I have worked with the Presidents of the Church from President Heber J. Grant onward. … I have known [their] counselors, and I have known the Council of the Twelve during [these] years. All of these men have been human. They have had human traits and perhaps some human weaknesses. But over and above all of that, there has been in the life of every one of them an overpowering manifestation of the inspiration of God. Those who have been Presidents have been prophets in a very real way. I have intimately witnessed the spirit of revelation upon them. The Lord refined and polished each one, let him know discouragement and failure, let him experience illness and in some cases deep sorrow. All of this became part of a great refining process, and the effect of that process became beautifully evident in their lives.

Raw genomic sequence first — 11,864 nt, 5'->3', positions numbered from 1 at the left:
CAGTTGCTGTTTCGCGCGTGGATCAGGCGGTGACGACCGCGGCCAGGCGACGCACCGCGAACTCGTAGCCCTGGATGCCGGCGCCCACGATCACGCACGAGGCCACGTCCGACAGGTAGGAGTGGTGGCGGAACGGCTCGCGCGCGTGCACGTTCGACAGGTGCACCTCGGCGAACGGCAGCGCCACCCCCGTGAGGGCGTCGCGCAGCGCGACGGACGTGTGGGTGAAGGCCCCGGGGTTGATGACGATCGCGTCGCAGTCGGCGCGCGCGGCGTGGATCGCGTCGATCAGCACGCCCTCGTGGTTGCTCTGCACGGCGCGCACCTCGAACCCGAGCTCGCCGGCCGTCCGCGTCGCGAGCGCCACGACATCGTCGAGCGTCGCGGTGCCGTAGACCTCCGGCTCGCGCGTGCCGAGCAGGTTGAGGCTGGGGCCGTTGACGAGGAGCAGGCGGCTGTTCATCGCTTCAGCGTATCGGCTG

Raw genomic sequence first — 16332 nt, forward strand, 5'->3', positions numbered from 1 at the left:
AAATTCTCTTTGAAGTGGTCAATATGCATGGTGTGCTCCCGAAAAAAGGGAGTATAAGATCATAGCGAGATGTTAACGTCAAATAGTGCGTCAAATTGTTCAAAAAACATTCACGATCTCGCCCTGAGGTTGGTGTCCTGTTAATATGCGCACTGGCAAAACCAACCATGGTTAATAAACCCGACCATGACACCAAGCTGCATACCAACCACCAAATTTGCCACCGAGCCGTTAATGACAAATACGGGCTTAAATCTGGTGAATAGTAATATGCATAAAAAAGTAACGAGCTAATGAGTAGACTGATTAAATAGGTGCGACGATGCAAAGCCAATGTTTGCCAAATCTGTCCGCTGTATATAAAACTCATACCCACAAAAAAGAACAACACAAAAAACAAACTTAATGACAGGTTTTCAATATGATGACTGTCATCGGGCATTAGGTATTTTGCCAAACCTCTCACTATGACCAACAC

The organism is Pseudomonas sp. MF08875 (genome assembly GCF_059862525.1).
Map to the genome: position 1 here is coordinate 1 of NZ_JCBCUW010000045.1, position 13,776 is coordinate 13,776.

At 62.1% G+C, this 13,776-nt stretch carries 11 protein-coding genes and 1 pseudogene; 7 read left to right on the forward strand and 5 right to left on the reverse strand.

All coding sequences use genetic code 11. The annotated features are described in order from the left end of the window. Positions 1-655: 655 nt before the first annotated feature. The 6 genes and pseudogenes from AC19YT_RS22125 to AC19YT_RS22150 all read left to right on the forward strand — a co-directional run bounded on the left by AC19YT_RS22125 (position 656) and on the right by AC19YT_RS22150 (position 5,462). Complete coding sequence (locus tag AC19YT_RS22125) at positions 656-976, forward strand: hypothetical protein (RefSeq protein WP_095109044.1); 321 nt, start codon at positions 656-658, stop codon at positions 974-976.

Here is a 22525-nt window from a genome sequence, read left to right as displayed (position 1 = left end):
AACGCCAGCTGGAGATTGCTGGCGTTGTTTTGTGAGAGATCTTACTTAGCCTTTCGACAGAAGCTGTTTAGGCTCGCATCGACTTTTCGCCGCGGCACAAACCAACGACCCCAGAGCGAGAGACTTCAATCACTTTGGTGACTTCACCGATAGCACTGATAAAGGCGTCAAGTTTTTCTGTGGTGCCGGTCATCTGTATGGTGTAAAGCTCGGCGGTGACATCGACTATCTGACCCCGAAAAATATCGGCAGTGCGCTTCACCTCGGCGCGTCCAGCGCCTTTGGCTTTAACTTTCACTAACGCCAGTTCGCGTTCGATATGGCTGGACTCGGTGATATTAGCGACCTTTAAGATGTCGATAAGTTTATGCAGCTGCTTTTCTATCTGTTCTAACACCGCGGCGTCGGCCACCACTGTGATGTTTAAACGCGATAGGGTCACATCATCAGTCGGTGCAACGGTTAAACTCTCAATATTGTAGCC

From the life of President Monson.

2015 October Conference. President Monson is concluding his thoughts when his strength began to fail putting him at risk of a fall. Why doesn't someone help him? With the lights dimmed, very few can see the whole picture as the prophet concludes his remarks. Michelle Cope was there. Her story is a great example of how the Lord carries us at times. She gives the following account:

Most of you probably did not see what was happening behind President Monson at the end of his talk. I was on the floor, just a few rows from the very front of the Conference Center with a clear view of the scene. You might have noticed that President Monson really struggled to finish the last couple minutes of his talk and especially the last 30 seconds. I was afraid for him. I thought he might faint, pass out, or something worse.